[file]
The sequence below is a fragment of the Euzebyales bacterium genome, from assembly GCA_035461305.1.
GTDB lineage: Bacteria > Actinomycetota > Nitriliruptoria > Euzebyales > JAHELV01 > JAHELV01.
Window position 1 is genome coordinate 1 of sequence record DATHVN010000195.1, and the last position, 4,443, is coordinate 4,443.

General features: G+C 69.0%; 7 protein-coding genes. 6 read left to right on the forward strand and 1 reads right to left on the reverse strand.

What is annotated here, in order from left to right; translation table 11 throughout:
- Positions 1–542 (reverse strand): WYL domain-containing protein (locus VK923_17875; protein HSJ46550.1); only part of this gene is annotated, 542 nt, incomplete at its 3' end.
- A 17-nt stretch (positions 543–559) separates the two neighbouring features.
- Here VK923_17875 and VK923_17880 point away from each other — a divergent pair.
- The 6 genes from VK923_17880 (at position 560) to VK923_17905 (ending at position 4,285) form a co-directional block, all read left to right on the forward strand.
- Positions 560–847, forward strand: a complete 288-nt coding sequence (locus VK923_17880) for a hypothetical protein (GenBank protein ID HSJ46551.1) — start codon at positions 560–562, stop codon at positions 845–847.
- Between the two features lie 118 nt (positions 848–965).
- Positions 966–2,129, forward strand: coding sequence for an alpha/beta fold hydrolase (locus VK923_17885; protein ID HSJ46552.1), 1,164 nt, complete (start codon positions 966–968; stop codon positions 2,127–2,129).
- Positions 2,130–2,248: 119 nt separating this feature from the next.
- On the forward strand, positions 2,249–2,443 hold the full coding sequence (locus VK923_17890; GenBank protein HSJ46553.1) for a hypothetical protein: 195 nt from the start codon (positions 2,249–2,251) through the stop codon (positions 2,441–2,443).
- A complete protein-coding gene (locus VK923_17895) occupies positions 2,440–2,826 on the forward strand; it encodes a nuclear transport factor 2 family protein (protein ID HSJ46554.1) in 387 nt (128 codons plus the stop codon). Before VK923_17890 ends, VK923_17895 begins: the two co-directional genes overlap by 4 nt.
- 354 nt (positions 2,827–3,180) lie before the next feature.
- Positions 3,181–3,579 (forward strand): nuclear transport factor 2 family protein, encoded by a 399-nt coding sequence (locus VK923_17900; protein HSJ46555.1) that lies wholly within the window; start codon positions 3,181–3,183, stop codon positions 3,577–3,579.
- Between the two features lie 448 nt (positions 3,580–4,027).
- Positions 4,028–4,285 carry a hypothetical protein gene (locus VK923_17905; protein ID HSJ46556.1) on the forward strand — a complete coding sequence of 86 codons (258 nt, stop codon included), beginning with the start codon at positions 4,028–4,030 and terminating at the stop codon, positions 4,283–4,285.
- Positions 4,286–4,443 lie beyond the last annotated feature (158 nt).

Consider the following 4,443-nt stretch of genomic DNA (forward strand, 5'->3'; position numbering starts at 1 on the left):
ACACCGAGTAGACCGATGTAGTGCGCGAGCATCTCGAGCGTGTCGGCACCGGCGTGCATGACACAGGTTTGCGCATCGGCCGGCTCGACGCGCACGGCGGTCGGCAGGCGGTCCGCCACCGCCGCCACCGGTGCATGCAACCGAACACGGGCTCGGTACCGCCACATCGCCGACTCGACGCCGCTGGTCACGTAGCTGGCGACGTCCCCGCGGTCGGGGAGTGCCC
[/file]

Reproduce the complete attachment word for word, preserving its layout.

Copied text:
The sequence below is a fragment of the Euzebyales bacterium genome, from assembly GCA_035461305.1.
GTDB lineage: Bacteria > Actinomycetota > Nitriliruptoria > Euzebyales > JAHELV01 > JAHELV01.
Window position 1 is genome coordinate 1 of sequence record DATHVN010000195.1, and the last position, 4,443, is coordinate 4,443.

General features: G+C 69.0%; 7 protein-coding genes. 6 read left to right on the forward strand and 1 reads right to left on the reverse strand.

What is annotated here, in order from left to right; translation table 11 throughout:
- Positions 1–542 (reverse strand): WYL domain-containing protein (locus VK923_17875; protein HSJ46550.1); only part of this gene is annotated, 542 nt, incomplete at its 3' end.
- A 17-nt stretch (positions 543–559) separates the two neighbouring features.
- Here VK923_17875 and VK923_17880 point away from each other — a divergent pair.
- The 6 genes from VK923_17880 (at position 560) to VK923_17905 (ending at position 4,285) form a co-directional block, all read left to right on the forward strand.
- Positions 560–847, forward strand: a complete 288-nt coding sequence (locus VK923_17880) for a hypothetical protein (GenBank protein ID HSJ46551.1) — start codon at positions 560–562, stop codon at positions 845–847.
- Between the two features lie 118 nt (positions 848–965).
- Positions 966–2,129, forward strand: coding sequence for an alpha/beta fold hydrolase (locus VK923_17885; protein ID HSJ46552.1), 1,164 nt, complete (start codon positions 966–968; stop codon positions 2,127–2,129).
- Positions 2,130–2,248: 119 nt separating this feature from the next.
- On the forward strand, positions 2,249–2,443 hold the full coding sequence (locus VK923_17890; GenBank protein HSJ46553.1) for a hypothetical protein: 195 nt from the start codon (positions 2,249–2,251) through the stop codon (positions 2,441–2,443).
- A complete protein-coding gene (locus VK923_17895) occupies positions 2,440–2,826 on the forward strand; it encodes a nuclear transport factor 2 family protein (protein ID HSJ46554.1) in 387 nt (128 codons plus the stop codon). Before VK923_17890 ends, VK923_17895 begins: the two co-directional genes overlap by 4 nt.
- 354 nt (positions 2,827–3,180) lie before the next feature.
- Positions 3,181–3,579 (forward strand): nuclear transport factor 2 family protein, encoded by a 399-nt coding sequence (locus VK923_17900; protein HSJ46555.1) that lies wholly within the window; start codon positions 3,181–3,183, stop codon positions 3,577–3,579.
- Between the two features lie 448 nt (positions 3,580–4,027).
- Positions 4,028–4,285 carry a hypothetical protein gene (locus VK923_17905; protein ID HSJ46556.1) on the forward strand — a complete coding sequence of 86 codons (258 nt, stop codon included), beginning with the start codon at positions 4,028–4,030 and terminating at the stop codon, positions 4,283–4,285.
- Positions 4,286–4,443 lie beyond the last annotated feature (158 nt).

Consider the following 4,443-nt stretch of genomic DNA (forward strand, 5'->3'; position numbering starts at 1 on the left):
ACACCGAGTAGACCGATGTAGTGCGCGAGCATCTCGAGCGTGTCGGCACCGGCGTGCATGACACAGGTTTGCGCATCGGCCGGCTCGACGCGCACGGCGGTCGGCAGGCGGTCCGCCACCGCCGCCACCGGTGCATGCAACCGAACACGGGCTCGGTACCGCCACATCGCCGACTCGACGCCGCTGGTCACGTAGCTGGCGACGTCCCCGCGGTCGGGGAGTGCCC